Shop-bought sauces such as those based on tomatoes, often contain sugar.  Therefore, why not make your own using tinned tomatoes and some herbs such as basil for flavouring. Some brands of tinned tomatoes do also contain sugar, so make sure you opt for the sugar-free versions.

Also be wary of any Chinese ready-made sauces such as sweet and sour or plum and hoisin, which contain high amounts of sugar.  Ramp up the flavour in your Chinese stir fries using fresh herbs and spices such as garlic, ginger, lemon grass, soya sauce, chillies and spring onions.

THE QUESTION OF CHOCOLATE

Millions of us love our chocolate!  And the good news is that it doesn’t need to be off limits. However, milk chocolate generally contains more sugar (and sometimes cream!)  so ideally try to train your palette to enjoy dark chocolate.

Packed with age-defying antioxidants, dark chocolate has less sugar (it’s always best to choose 70-85% cocoa), plus it’s quite rich to eat, therefore you naturally eat less!  A sweet treat with many health benefits.

DON’T MISS OUT ON DESSERT

For many, a meal doesn’t seem quite complete without a dessert to finish.  Clearly, many desserts are sugar-laden.  However, why not treat yourself to some pancakes which are delicious topped with lemon juice and a granular sweetener, preferably stevia or xylitol. You can always add some blueberries and crème fraiche for something a little more indulgent!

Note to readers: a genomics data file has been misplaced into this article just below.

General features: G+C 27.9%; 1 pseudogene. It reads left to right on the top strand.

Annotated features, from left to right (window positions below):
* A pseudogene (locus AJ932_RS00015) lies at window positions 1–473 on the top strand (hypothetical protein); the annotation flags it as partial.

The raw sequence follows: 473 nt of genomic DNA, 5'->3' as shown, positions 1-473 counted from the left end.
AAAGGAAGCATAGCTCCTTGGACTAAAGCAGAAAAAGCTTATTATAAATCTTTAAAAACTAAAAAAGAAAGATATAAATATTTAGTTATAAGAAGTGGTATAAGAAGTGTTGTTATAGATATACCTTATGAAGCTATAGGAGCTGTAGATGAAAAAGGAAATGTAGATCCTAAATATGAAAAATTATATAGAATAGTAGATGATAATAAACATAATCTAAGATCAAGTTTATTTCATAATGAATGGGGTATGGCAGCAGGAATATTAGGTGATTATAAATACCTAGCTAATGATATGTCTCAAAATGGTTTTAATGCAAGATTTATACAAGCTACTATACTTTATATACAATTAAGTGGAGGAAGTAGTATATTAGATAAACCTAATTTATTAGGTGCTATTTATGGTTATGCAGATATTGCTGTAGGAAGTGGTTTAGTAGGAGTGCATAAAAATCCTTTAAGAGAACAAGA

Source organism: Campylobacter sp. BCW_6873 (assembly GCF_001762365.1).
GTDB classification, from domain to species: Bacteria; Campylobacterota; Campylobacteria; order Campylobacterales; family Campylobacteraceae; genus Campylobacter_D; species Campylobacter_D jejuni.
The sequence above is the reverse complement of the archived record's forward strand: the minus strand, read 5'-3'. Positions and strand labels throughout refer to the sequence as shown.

CHANGE YOUR TIPPLE

It’s no secret that alcoholic drinks such as wine, beer and spirits generally have a high sugar content.  For example, a Bailey’s Irish Cream shot contains around 10 grams of sugar and a 175 ml glass of wine might contain anything from half a teaspoon to two teaspoons of sugar, depending on wine variety.

However, with the Festive season fast approaching, think about swapping your alcohol choice to a vodka and soda, with a wedge of lime, or a gin and tonic.  If you opt for slimline tonic, there’ll be virtually no sugar in the drink at all!

So there’s many ways to reduce your daily sugar intake without missing out – and your body will love you more for it!

FOR MORE GREAT DIET AND LIFESTYLE ADVICE:

Sign up to receive our blog and get a weekly dose of the latest nutrition and health advice direct to your inbox.

Follow us on Twitter @feelaliveuk for nutrition, lifestyle and well-being tips.

Visit us at www.feelaliveuk.com for the latest offers and exclusive Alive! content.

Follow and Chat with Suzie on Twitter @nutritionsuzie

For everything you need to know about vitamins, minerals and herbs visit Herbfacts